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Book details
  • Genre:BIOGRAPHY & AUTOBIOGRAPHY
  • SubGenre:Historical
  • Language:English
  • Pages:582
  • Format:Paperback
  • eBook ISBN:9781098393625
  • Paperback ISBN:9781098393618

Detective Ellis H. Parker

America's Sherlock Holmes

by Russell Lloyd and Andrew Sahol

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Overview
Renowned Detective Ellis H. Parker was known as "The Sly Fox," "America's Sherlock Holmes," and as a "Master Detective." Detective Parker solved the "Crime of The Century" (the Lindbergh baby kidnapping) and presented a confession to the prosecution of Bruno Richard Hauptmann that David Wilentz was leading. The confession was signed by Paul H. Wendel, who admitted taking the baby from the Lindbergh mansion and dropping the baby from his arms, resulting in the death of Charles Lindbergh Jr. Detective Parker also exposed the relationship of many years between Paul Wendel and Isidor Fisch, the man he believed accompanied Wendel to the Lindbergh home the night that the baby went missing. Deathly afraid of Detective Ellis Parker, Prosecutor David Wilentz discredited Paul H. Wendel's confession. He then convinced Wendel that it would be in his best interests to rescind his confession and accuse Detective Parker of his kidnapping and torture. Wilentz then rushed Bruno Richard Hauptmann to judgment to cover up his misconduct and the fraudulent methods he used to falsify evidence and bribery. There was little doubt that Ellis Parker would have proven that Wilentz had framed an innocent man given his freedom. Denied a lie detector test he had requested, Hauptmann refused to change his plea to guilty even after an offer was made to spare his life. Wilentz then supported his charges against Ellis Parker with more falsified evidence to get a conviction that would silence Parker forever. Fortunately for Wilentz, Ellis Parker died before he could work again. His family, especially his Son, Ellis Jr., feared continued confrontation with Wilentz after being released from prison. Ellis Parker Jr. asked by his daughter to reopen the case, was quoted as saying, "A lot of people could get hurt." We suspect that he was threatened to remain silent so that David Wilentz could continue to be admired and celebrated for sending an innocent man, Bruno Richard Hauptmann, to his death.
Description
Renowned Detective Ellis H. Parker was known as "The Sly Fox," "America's Sherlock Holmes," and as a "Master Detective." Detective Parker solved the "Crime of The Century" (the Lindbergh baby kidnapping) and presented a confession to the prosecution of Bruno Richard Hauptmann that David Wilentz was leading. The confession was signed by Paul H. Wendel, who admitted taking the baby from the Lindbergh mansion and dropping the baby from his arms, resulting in the death of Charles Lindbergh Jr. Detective Parker also exposed the relationship of many years between Paul Wendel and Isidor Fisch, the man he believed accompanied Wendel to the Lindbergh home the night that the baby went missing. Deathly afraid of Detective Ellis Parker, Prosecutor David Wilentz discredited Paul H. Wendel's confession. He then convinced Wendel that it would be in his best interests to rescind his confession and accuse Detective Parker of his kidnapping and torture. Wilentz then rushed Bruno Richard Hauptmann to judgment to cover up his misconduct and the fraudulent methods he used to falsify evidence and bribery. There was little doubt that Ellis Parker would have proven that Wilentz had framed an innocent man given his freedom. Denied a lie detector test he had requested, Hauptmann refused to change his plea to guilty even after an offer was made to spare his life. Wilentz then supported his charges against Ellis Parker with more falsified evidence to get a conviction that would silence Parker forever. Fortunately for Wilentz, Ellis Parker died before he could work again. His family, especially his Son, Ellis Jr., feared continued confrontation with Wilentz after being released from prison. Ellis Parker Jr. asked by his daughter to reopen the case, was quoted as saying, "A lot of people could get hurt." We suspect that he was threatened to remain silent so that David Wilentz could continue to be admired and celebrated for sending an innocent man, Bruno Richard Hauptmann, to his death.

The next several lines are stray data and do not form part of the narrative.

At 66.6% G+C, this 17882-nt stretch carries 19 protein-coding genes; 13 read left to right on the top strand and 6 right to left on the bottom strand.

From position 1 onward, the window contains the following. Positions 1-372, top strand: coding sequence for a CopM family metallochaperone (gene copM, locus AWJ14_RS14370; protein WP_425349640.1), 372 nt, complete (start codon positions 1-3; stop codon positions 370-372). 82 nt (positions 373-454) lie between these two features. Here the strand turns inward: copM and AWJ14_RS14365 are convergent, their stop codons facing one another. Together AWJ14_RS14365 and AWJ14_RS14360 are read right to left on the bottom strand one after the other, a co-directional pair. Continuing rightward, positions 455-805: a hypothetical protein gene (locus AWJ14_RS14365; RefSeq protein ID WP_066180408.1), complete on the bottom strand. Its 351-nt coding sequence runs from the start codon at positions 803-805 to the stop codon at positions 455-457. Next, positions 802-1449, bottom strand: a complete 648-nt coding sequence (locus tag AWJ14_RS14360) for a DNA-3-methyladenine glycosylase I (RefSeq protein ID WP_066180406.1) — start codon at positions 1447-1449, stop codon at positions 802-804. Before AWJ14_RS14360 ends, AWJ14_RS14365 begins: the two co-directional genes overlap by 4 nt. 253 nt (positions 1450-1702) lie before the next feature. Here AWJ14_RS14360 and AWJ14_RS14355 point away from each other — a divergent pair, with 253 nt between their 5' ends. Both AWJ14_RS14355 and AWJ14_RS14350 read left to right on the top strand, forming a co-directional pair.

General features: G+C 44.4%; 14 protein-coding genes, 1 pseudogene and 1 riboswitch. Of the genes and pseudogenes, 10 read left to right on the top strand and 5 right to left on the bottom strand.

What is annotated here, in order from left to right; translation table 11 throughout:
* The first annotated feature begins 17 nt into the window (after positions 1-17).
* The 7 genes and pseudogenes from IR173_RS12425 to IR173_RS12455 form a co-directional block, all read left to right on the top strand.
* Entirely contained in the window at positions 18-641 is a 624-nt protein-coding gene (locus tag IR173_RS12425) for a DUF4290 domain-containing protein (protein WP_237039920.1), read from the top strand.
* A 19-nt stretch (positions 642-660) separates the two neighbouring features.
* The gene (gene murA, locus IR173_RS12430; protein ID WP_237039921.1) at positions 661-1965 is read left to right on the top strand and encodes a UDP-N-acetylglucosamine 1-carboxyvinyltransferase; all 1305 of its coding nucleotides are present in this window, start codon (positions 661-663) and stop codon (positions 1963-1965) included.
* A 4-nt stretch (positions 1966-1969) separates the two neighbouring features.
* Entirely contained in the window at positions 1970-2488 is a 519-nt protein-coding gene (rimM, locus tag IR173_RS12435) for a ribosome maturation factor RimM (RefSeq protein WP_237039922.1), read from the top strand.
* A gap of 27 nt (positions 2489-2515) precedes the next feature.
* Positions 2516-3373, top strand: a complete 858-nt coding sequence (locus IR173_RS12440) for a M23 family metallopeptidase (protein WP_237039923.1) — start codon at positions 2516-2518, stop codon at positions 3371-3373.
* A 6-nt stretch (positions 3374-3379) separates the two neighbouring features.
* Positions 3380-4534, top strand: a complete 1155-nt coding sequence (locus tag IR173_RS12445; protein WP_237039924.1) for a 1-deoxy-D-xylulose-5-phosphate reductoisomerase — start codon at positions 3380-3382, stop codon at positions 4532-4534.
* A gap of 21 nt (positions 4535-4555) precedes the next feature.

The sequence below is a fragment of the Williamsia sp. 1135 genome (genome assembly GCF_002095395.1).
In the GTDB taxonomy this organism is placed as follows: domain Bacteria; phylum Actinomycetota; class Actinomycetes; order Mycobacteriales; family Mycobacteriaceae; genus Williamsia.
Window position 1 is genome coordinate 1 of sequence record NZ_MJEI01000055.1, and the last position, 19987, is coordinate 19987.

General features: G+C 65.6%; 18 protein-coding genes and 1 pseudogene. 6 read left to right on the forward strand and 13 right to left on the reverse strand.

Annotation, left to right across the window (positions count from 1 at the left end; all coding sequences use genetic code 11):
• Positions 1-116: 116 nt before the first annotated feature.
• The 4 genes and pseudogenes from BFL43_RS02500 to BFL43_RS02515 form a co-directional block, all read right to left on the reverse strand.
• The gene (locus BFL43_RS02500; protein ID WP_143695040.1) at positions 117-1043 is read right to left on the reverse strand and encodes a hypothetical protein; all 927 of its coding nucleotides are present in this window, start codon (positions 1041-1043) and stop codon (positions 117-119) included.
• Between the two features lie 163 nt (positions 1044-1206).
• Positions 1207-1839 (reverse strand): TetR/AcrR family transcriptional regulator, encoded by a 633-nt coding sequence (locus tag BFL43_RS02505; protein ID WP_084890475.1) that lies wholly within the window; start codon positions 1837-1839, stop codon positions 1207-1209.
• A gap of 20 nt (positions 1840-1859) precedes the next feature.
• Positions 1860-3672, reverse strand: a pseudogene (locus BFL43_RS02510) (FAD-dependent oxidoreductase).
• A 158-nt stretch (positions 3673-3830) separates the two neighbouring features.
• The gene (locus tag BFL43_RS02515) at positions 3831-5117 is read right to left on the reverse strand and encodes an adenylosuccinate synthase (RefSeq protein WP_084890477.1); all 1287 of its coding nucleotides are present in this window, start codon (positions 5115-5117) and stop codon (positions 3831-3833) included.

About the author
Russell Lloyd was spellbound by his mother's stories about Detective Ellis H. Parker. Grandmother Ella Bingham worked for the Detective.
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